Was it because China is not a Western type democracy and Moscow cannot suspect Beijing of staging colour revolutions in its neighborhood? This is, probably, a part of the story, but not all of it. It is also a matter of symbolism. Beijing never hesitated to go the extra mile to show its respect to Moscow. The Russians always had all of the facts about what China was planning to do in the region. Wherever possible, the Chinese tried to ensure that their bilateral projects with select Central Asian states were wrapped up in larger multilateral arrangements that would include Russia (the Shanghai Cooperation Organisation is one of the clearest illustrations of this approach). On top of this, China never questions Russia’s leading position when it comes to the region’s security matters. As a result, through its openness and full disclosure of its intentions, Beijing succeeded where Brussels failed.
Where should we go from here?
It is a political platitude to state that relations between the West and Russia are in a deep crisis and that business unlikely to resume “as usual” for a long, long time. We cannot even be sure that the peak of the crisis has been reached. The summer of 2016 might be another challenging time for the crippled relationship between Russia and the West. The NATO Summit meeting in Warsaw is likely to lead to some decisions that could cause uproar in the Kremlin. If, by that time, the European Union does not make any positive changes in the sanctions regime (or at least make clear its intention to), the political gap between Moscow and Brussels will widen even further. Unpredictable, potentially highly disruptive and politically divisive events in the Middle East, as well as the continued refugee crisis in Europe, also feed instability and prevent both sides from looking towards a new normal in a “Greater Europe”. The approaching presidential election in US brings yet another independent variable to this complex equation.
Given all the uncertainties involved and the deep mistrust between Russia and the West, it might indeed make sense, as Kadri Liik puts it, to come to the negotiating table with disagreements rather than with common interests. One of the very few advantages of the current situation is that both sides are left with very little to lose and can afford not to do away with political correctness. Both sides should try to avoid double speak, and leave the usual hypocrisy and misleading labels at the door as far as possible. Both sides should be specific about their interests, their basic concerns and their red lines. This exchange, at various levels, will not automatically restore mutual trust, but it can help to distinguish the real interests and red lines from the imaginary ones.
When it comes to the Minsk agreement, Kadri Liik states in her paper that “the West should be very clear on its vision as concerns implementation of the Minsk agreement: only full implementation would qualify as a condition for removal of the sanctions”. This statement implies at least three assumptions. First, that the Minsk agreement is a clear, specific and unambiguous document with no room for divergent interpretations. Second, that the agreement can and should be implemented in full despite all of the obstacles, impediments and hurdles that have manifested themselves since it was signed in early 2015. Third, that Russia is party that must carry the full responsibility for implementation. It seems clear that each of these assumptions would be contested in Moscow and, therefore, should be the subject of a very specific, detailed and honest discussion.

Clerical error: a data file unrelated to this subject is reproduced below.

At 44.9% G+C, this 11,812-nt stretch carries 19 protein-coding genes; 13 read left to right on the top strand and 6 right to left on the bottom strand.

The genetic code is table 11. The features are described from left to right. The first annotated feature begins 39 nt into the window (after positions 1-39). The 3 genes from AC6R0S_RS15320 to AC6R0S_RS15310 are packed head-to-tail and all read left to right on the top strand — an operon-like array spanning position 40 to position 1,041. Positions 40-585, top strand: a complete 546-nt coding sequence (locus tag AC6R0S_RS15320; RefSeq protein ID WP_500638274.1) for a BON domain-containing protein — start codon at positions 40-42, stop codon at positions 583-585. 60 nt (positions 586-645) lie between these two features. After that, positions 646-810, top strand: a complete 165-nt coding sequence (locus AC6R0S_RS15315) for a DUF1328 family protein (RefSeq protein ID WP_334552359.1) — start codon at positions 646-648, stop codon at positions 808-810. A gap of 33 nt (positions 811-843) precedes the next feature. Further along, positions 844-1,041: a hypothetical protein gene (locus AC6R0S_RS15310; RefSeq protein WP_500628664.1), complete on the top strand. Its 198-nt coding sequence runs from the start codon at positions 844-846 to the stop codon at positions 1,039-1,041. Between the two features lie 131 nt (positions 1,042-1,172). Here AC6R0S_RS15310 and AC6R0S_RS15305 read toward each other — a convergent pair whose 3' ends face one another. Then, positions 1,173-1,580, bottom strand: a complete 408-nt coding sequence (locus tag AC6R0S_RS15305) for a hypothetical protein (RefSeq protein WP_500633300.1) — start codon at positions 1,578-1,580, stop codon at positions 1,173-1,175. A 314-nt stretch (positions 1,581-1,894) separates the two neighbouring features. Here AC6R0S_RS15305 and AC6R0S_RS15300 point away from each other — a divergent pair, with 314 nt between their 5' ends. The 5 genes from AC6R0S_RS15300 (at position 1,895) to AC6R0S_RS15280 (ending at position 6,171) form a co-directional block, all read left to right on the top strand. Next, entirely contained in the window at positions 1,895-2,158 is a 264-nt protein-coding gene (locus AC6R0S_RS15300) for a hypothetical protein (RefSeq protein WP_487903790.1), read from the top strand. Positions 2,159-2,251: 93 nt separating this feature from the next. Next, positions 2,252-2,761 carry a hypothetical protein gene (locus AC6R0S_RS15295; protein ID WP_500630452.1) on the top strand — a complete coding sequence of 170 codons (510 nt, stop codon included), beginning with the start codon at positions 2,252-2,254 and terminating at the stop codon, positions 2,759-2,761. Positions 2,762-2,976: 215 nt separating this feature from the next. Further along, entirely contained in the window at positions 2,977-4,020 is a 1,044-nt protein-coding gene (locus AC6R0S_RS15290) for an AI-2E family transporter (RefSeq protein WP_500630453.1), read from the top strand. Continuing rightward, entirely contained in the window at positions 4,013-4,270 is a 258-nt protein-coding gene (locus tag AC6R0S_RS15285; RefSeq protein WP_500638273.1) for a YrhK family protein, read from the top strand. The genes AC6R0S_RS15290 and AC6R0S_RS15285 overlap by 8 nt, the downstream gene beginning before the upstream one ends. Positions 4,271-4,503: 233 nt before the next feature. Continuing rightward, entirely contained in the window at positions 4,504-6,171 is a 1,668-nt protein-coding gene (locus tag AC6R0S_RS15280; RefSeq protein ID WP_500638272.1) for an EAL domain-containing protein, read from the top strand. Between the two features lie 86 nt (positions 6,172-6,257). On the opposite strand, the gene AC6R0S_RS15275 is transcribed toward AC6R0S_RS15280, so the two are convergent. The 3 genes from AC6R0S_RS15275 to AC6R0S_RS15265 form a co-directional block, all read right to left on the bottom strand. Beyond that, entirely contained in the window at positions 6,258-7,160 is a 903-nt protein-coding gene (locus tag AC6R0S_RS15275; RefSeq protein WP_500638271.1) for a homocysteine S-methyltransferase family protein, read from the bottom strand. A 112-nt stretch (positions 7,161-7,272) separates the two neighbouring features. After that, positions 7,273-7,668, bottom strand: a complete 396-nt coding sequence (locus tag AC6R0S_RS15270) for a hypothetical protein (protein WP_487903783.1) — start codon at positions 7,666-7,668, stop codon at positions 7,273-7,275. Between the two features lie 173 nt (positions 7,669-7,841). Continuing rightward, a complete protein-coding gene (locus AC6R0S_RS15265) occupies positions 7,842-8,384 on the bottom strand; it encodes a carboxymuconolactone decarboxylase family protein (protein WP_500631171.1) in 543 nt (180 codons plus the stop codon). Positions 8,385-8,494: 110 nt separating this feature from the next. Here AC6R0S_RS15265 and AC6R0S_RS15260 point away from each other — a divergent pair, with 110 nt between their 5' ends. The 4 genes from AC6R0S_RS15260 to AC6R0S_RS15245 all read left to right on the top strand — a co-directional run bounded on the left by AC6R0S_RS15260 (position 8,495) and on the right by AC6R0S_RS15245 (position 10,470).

Kadri Liik also writes about the need to engage Russia’s civil society. As a person who has spent most of his professional life leading various Russian NGOs, I wholeheartedly support this proposal. At the same time, my personal experience tells me that quite often the Western approach to the Russian civil society is similar to the Brussels acquis communautaire approach in dealing with EU partners. The West decides who can and who cannot represent Russian civil society as well as how to grade Russian NGOs according to the focus of their activities, methods, and sources of their funding. This approach has never been productive in the past, and there are serious doubts over whether it could be productive in the future.
I could name a couple of other target audiences that deserve more attention and have to play a more active role in the relations between Russia and the West. These include civil servants at the regional and municipal levels; university students, faculty, and administrators; entrepreneurs and innovators; professional associations, and Russian diasporas in the West. It is definitely more difficult to engage these potential stakeholders now than it was four or five years ago; both sides are likely to suspect each other of using particular professional or social groups as an instrument of “soft power”. Nonetheless, in my view, the pitch is worth making.
Working on current openings and opportunities we should not forget that long-term Russian attitudes Europe and even the West at large will, to a large extent, depend on the success or failure of the European project. For centuries, educated Russians looked to the West in search of modernisation patterns, best social practices, and intellectual inspiration. Today many critics of EU in Russia argue that the European project is doomed, that Europe is losing its competitive edge, and that future belongs to other regions and continents. I hope that Europeans can prove these critics wrong.
Andrey Kortunov is Director General of the Russian International Affairs Council (RIAC).
The European Council on Foreign Relations does not take collective positions. ECFR publications only represent the views of its individual authors.